By David Faust
There’s no escaping the cross. As the Latin word for cross suggests, it is the crux of the matter.
It stands at the center of biblical theology, pointing up to God and outward toward all mankind.
It stands at the center of history, dividing time into BC and AD.
It stands after centuries of religious and political division, for while customs vary and opinions come and go, the cross still points to the unchanging love of God.
The cross stands because of the magnetism of the one who died there. He said, “And I, when I am lifted up from the earth, will draw all people to myself” (John 12:32).
It stands because of the priceless blood that was shed there—”the precious blood of Christ, a lamb without blemish or defect” (1 Peter 1:19).
It stands because of the wisdom revealed there. The message of the cross is simple yet profound. Some insist upon seeing miraculous signs, and others demand to be persuaded by impressive philosophical arguments, but “we preach Christ crucified” (1 Corinthians 1:23).
The cross still stands in troubled times. Economic hardship, political disarray, family strife, and religious confusion mark the days in which we live; but these troubles were present when Jesus walked the earth, too. His answer wasn’t merely to give speeches or to start an alternative political party. His strategy wasn’t to push the emperor off his throne. He came to push sin into Hell and lift sinners up to Heaven. His answer was the cross.
Jesus’ Crucifixion—and Ours
There’s no escaping the cross if we follow Jesus. The Lord personalized the cross for each of his followers when he said, “Whoever wants to be my disciple must deny themselves and take up their cross daily and follow me” (Luke 9:23). How can Jesus’ crucifixion help us understand our own crosses as we take them up “daily”?
He suffered purposefully. The agony of the cross described in Luke chapter 23 was a crucial part of God’s larger plan, filled with eternal significance. One chapter later the risen Christ summed up the overarching theme of the Bible by saying, “This is what is written: The Messiah will suffer and rise from the dead on the third day, and repentance for the forgiveness of sins will be preached in his name to all nations” (Luke 24:46, 47). In a lesser way, our suffering is part of the plan too. When we “participate in the sufferings of Christ,” we should not be surprised but watch for God’s purpose and glory to be revealed (1 Peter 4:12-19).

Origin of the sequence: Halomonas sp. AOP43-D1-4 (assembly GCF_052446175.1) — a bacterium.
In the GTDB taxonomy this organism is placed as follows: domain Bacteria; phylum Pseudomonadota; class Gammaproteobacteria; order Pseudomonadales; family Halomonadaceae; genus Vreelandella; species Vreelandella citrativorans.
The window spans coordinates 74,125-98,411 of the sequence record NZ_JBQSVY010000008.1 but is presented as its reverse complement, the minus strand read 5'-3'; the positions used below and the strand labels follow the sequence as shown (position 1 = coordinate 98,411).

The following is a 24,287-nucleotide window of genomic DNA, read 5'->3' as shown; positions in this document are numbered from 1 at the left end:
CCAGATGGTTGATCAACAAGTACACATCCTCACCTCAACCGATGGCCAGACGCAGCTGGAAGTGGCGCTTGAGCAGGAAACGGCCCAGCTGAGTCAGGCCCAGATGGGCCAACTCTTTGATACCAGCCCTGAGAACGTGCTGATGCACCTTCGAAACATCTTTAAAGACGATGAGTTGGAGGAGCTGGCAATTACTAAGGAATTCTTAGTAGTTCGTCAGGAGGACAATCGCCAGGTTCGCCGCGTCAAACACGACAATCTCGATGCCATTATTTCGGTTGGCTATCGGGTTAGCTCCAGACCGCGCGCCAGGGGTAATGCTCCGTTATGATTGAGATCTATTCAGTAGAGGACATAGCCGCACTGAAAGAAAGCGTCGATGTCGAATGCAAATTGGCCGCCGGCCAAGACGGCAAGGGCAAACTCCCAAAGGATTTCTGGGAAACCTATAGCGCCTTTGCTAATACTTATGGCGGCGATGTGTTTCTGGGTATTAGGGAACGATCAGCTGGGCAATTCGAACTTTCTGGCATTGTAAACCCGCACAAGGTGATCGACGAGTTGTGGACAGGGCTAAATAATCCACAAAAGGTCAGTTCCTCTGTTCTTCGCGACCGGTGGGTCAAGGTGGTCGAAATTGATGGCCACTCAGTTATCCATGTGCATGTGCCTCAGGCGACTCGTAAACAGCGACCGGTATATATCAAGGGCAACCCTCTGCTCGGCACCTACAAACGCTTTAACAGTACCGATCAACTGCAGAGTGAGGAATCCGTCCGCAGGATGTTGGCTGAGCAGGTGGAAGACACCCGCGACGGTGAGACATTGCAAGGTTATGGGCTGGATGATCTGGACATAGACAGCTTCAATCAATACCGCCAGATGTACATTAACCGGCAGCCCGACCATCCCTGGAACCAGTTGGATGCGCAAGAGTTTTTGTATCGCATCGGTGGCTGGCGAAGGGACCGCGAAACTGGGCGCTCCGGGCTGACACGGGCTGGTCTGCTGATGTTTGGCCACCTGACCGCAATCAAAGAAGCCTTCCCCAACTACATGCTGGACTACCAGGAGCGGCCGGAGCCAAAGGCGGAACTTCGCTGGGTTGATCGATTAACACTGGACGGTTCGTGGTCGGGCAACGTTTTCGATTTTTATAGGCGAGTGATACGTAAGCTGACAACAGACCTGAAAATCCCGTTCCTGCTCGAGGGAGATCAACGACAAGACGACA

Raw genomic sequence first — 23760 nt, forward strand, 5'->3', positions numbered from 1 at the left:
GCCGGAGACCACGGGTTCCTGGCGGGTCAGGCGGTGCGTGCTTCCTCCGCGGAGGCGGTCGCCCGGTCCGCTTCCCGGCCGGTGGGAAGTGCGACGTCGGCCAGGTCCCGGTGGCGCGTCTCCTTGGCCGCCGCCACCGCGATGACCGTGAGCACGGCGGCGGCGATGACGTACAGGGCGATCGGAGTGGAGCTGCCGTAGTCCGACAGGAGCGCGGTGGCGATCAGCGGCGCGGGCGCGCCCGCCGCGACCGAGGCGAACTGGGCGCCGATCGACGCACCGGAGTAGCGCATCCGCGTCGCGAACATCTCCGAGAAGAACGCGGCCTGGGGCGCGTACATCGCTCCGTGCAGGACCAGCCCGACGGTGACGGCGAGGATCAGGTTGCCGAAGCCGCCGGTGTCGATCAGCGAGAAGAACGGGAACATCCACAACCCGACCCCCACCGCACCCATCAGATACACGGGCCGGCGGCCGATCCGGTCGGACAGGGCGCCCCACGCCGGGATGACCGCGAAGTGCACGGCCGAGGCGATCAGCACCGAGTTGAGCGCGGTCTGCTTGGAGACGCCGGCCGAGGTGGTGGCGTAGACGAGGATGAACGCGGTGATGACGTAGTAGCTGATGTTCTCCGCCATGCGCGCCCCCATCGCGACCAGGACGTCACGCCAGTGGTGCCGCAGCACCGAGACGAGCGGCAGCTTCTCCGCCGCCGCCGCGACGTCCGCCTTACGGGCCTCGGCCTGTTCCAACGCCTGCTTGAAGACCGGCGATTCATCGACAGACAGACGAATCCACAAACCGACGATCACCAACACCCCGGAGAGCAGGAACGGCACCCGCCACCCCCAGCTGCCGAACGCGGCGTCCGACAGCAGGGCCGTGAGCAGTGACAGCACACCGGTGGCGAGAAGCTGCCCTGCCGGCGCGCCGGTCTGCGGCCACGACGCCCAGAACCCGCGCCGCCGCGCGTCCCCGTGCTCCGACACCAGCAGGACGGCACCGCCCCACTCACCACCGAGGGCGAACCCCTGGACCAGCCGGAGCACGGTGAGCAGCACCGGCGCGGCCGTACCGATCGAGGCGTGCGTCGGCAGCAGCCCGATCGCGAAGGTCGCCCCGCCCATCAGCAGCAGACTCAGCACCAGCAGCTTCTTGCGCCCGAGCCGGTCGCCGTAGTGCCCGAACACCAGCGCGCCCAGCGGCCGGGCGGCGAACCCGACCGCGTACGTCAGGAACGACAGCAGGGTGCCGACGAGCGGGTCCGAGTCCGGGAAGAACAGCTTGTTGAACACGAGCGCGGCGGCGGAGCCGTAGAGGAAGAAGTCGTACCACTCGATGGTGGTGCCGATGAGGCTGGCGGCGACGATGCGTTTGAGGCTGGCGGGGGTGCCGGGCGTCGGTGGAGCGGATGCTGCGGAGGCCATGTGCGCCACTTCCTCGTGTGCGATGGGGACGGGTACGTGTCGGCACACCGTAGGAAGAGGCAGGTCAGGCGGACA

He forgave graciously. Two of Jesus’ statements from the cross poured out unexpected and undeserved kindness. “Father, forgive them, for they do not know what they are doing” (Luke 23:34). And to the repentant thief: “Truly I tell you, today you will be with me in paradise” (v. 43). Our daily cross-bearing brings us into contact with others who need to encounter God’s mercy. Our own hardships must not prevent us from extending grace to them.
He died triumphantly. Jesus died with a victorious shout, not with a bitter whisper. He “called out with a loud voice, ‘Father, into your hands I commit my spirit’” (v. 46). Because of him, we can die triumphantly too, committing our spirits into the Father’s hands.
There’s no escaping the cross. But for those who embrace it, there’s also no escaping the blessings it brings.
1. What does the cross of Christ mean to you?
2. What does it mean to pick up your own cross and carry it daily?
David Faust is president of Cincinnati Christian University, Cincinnati, Ohio, and past Executive Editor of The Lookout.
The Lookout’s Bible Reading Plan for September 22, 2013
Use this guide to read through the Bible in 12 months. Follow David Faust’s comments on the highlighted text in every issue of The Lookout.
Isaiah 40, 41
Isaiah 42, 43
Isaiah 44, 45
Isaiah 49, 50
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